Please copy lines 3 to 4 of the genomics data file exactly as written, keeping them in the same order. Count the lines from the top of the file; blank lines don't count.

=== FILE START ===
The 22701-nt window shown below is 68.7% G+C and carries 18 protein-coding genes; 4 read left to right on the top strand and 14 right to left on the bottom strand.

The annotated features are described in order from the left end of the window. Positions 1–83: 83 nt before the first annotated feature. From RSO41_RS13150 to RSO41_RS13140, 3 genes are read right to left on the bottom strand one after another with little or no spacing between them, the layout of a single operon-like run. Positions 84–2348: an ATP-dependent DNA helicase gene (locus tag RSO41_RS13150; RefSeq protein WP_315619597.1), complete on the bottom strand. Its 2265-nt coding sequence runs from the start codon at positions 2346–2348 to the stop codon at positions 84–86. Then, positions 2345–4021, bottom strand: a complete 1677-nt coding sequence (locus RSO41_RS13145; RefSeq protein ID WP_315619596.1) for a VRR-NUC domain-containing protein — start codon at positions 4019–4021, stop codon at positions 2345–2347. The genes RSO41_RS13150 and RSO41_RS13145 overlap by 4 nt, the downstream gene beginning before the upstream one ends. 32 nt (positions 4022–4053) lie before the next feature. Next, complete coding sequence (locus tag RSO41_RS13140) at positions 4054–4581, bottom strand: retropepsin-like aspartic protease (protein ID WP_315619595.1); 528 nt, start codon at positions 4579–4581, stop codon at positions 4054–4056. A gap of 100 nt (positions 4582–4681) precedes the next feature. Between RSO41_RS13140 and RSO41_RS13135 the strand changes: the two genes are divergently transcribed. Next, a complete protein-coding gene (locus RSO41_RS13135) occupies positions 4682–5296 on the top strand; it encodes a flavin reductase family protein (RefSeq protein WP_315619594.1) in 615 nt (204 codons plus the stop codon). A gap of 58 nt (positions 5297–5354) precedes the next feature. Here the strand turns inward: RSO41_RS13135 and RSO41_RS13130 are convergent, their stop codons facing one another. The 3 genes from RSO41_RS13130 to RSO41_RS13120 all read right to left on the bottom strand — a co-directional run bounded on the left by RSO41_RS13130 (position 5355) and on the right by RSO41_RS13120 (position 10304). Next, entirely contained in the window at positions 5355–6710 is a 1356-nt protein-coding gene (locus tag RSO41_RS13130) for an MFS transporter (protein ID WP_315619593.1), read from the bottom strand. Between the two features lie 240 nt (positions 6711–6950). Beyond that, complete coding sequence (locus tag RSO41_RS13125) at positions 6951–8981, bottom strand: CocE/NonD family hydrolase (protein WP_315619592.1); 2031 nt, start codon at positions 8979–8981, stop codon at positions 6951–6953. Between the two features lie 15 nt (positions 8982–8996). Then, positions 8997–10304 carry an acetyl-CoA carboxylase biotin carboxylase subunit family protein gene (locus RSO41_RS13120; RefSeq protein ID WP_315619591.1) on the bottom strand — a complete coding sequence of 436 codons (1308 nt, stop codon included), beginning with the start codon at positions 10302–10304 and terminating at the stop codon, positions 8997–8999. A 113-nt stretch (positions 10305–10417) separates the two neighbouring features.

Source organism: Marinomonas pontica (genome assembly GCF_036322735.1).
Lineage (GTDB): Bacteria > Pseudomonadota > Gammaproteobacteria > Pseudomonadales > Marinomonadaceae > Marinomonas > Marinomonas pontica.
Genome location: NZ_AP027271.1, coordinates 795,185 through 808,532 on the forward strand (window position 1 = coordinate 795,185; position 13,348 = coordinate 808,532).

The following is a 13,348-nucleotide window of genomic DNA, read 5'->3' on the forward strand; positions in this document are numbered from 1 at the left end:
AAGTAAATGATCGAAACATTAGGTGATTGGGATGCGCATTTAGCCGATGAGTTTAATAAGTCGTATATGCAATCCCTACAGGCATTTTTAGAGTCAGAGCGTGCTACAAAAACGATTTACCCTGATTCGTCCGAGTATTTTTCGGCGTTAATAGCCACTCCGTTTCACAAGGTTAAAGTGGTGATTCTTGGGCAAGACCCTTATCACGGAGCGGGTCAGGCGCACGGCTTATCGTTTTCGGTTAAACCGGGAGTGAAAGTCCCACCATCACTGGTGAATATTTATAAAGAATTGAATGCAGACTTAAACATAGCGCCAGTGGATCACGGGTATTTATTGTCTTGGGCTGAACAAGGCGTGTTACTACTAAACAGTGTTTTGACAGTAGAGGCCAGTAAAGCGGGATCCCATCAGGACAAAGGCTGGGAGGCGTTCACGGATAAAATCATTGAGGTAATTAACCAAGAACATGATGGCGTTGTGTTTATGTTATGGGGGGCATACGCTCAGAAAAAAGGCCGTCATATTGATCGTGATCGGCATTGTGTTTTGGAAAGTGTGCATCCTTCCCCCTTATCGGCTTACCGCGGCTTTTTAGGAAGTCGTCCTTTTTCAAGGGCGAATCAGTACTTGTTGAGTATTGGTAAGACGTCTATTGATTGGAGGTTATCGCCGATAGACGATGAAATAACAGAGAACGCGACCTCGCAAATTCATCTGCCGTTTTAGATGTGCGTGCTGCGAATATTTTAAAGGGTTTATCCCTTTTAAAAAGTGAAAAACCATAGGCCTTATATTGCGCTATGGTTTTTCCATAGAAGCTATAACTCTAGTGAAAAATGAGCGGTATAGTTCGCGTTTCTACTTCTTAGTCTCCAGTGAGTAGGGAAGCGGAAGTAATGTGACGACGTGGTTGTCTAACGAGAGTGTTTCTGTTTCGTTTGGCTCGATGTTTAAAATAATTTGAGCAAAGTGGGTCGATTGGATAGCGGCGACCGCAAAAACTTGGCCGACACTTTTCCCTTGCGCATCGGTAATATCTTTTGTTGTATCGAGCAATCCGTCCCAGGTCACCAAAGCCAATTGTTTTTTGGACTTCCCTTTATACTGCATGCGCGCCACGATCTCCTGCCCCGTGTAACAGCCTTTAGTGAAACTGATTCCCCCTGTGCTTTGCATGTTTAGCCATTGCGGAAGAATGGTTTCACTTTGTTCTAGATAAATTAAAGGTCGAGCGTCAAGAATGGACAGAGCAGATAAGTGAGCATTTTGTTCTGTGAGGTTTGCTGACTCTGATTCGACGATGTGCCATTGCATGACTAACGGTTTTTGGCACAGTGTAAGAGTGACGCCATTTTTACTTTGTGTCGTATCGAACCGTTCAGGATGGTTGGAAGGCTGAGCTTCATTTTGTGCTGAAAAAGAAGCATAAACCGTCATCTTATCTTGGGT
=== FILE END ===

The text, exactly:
Source organism: Marinomonas pontica (genome assembly GCF_036322735.1).
Lineage (GTDB): Bacteria > Pseudomonadota > Gammaproteobacteria > Pseudomonadales > Marinomonadaceae > Marinomonas > Marinomonas pontica.